Foreign Talent Recruitment Programs
Participation in some non-US government-sponsored talent recruitment programs, sometimes called talent programs, can involve risks that warrant consideration and mitigation. Congress, the Federal Bureau of Investigation, and other government organizations view certain aspects of talent programs as threats to the integrity and security of the national research enterprise.
Talent Program Definition
The Joint Committee on the Research Environment of the National Science and Technology Council describes a foreign talent program as:
An effort directly or indirectly organized, managed, or funded by a foreign government, including state-owned enterprises, or a foreign institution to recruit science and technology professionals or students (regardless of citizenship or national origin, and whether having a full-time or part-time position).
Some of these programs encourage participants to facilitate the inappropriate or even illegal transfer of federally-funded research results and know-how to problematic destinations, contrary to the interests of the United States.
Officials in federal science and law enforcement agencies have identified several red flags that frequently distinguish problematic talent program arrangements from legitimate activities:
- Explicit or implicit instructions to conceal talent program participation from officials with the researcher’s home university or the federal government
- Incentives to transfer sensitive or pre-publication technology outside the US
- Time commitment that is likely to result in undue conflicts with home university duties
- Incentives to establish or relocate laboratory operations in a non-US location
- Intellectual property terms that conflict with home university policies and expectations (especially regarding patent filings outside the US)
- Unusual obligations to publish in specific journals
- Incentives to transfer information likely to be confidential (e.g., grant applications or papers under peer review)
- Program goals contrary to those of the researcher’s home university or the federal government
- Obligation to hire or provide career advancement opportunities to other talent program participants
- Obligation to demonstrate loyalty to a non-US government
Disclosure and transparency are paramount. Personnel wishing to participate in talent programs must follow the University’s Conflict of Interest and Conflict of Commitment processes. The appropriate officials can help identify problematic talent program terms, and provide advice regarding the potential implications of talent program involvement for current and future research opportunities.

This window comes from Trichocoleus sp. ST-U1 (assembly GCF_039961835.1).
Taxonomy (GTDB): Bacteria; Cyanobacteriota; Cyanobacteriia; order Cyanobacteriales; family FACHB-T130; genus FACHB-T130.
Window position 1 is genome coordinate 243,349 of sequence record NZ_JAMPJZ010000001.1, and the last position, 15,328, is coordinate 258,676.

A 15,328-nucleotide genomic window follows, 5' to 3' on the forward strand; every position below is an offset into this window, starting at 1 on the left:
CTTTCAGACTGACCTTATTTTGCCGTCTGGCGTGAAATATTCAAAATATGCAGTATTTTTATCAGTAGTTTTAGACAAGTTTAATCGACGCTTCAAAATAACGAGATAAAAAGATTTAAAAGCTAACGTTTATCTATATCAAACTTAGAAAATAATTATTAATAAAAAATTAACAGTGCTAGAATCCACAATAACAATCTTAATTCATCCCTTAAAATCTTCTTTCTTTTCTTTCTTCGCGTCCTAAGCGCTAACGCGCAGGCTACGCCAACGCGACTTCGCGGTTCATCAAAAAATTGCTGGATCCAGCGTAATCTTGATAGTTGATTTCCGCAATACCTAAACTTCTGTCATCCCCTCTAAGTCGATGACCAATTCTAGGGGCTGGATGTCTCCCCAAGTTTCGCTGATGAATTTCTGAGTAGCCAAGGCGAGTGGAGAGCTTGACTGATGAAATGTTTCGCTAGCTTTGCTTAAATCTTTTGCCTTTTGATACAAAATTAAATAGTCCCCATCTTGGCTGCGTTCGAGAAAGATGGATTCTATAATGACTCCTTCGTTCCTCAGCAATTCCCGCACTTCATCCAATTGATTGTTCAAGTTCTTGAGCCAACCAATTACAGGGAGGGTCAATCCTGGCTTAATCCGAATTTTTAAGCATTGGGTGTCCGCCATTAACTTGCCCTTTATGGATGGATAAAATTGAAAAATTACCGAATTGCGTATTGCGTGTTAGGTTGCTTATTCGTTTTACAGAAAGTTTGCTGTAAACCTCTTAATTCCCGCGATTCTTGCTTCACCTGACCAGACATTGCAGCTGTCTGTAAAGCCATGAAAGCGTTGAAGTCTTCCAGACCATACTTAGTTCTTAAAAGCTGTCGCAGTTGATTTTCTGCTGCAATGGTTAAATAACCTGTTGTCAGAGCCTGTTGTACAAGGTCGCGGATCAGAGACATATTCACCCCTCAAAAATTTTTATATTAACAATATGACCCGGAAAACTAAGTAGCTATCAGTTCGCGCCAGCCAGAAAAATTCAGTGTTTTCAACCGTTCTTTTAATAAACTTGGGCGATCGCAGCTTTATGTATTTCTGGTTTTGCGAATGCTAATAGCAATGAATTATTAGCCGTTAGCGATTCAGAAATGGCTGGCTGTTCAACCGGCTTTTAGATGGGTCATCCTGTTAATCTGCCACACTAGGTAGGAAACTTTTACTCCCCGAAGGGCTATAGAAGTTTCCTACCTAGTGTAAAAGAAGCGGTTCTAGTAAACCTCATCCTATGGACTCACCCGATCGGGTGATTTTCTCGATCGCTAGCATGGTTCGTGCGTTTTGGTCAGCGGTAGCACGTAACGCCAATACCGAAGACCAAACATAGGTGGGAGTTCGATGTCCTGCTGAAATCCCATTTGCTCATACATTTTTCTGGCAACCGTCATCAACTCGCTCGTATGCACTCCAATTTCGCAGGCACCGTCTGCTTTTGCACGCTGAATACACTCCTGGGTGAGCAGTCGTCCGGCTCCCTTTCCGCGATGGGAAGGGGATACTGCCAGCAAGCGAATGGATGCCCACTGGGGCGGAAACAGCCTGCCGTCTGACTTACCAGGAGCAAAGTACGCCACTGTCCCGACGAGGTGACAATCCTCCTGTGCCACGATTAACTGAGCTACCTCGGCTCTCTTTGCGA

US government sponsors have generally come to view any talent program participation as an activity that must be disclosed in connection with federal research proposals and awards. Researchers in doubt should err on the side of transparency and report their involvement in talent programs as foreign support, in their biosketches, or otherwise in accordance with specific agency instructions. (For details, see SPA’s website) In general, federal authorities have pursued administrative and legal enforcement action against researchers in recent years not for mere involvement in talent programs, but rather for allegedly failing to disclose--or actively concealing--their participation.
Will participation in a foreign talent program impact the odds of my securing federal research support?
Participation in non-US talent programs might have an impact on certain federal sponsored research opportunities, depending in large part on specific agency rules and policies. Department of Energy policy (specifically, DoE Order 486.1A) is currently the strictest, generally prohibiting federal and contractor employees--including university personnel working on contracted research--from participating in certain foreign talent programs. The Department of Defense appears to be headed in a similar direction, although it has not formally banned participation as of mid-2021.
The National Science Foundation, National Institutes of Health, National Aeronautics and Space Administration, US Department of Agriculture, and most other federal sponsors have not formally stated that they view talent program participation by itself as an inherently problematic or disqualifying factor. This could change over time.
Please contact the Export Controls Office with specific questions about foreign talent programs and related federal government concerns and expectations.
- Chinese Talent Program Tracker, Center for Security and Emerging Technology, Georgetown University, November 2020.
- Recommended Practices for Strengthening the Security and Integrity of America’s Science and Technology Research Enterprise, Joint Committee on the Research Environment, National Science and Technology Council, January 2021.
- Threats to the U.S. Research Enterprise: China’s Talent Recruitment Plans, US Senate, Homeland Security and Governmental Affairs Permanent Subcommittee on Investigations, November 2019.
See a representative list of Non-Us Talent Programs. The list is not exhaustive as it is not feasible to identify all talent programs.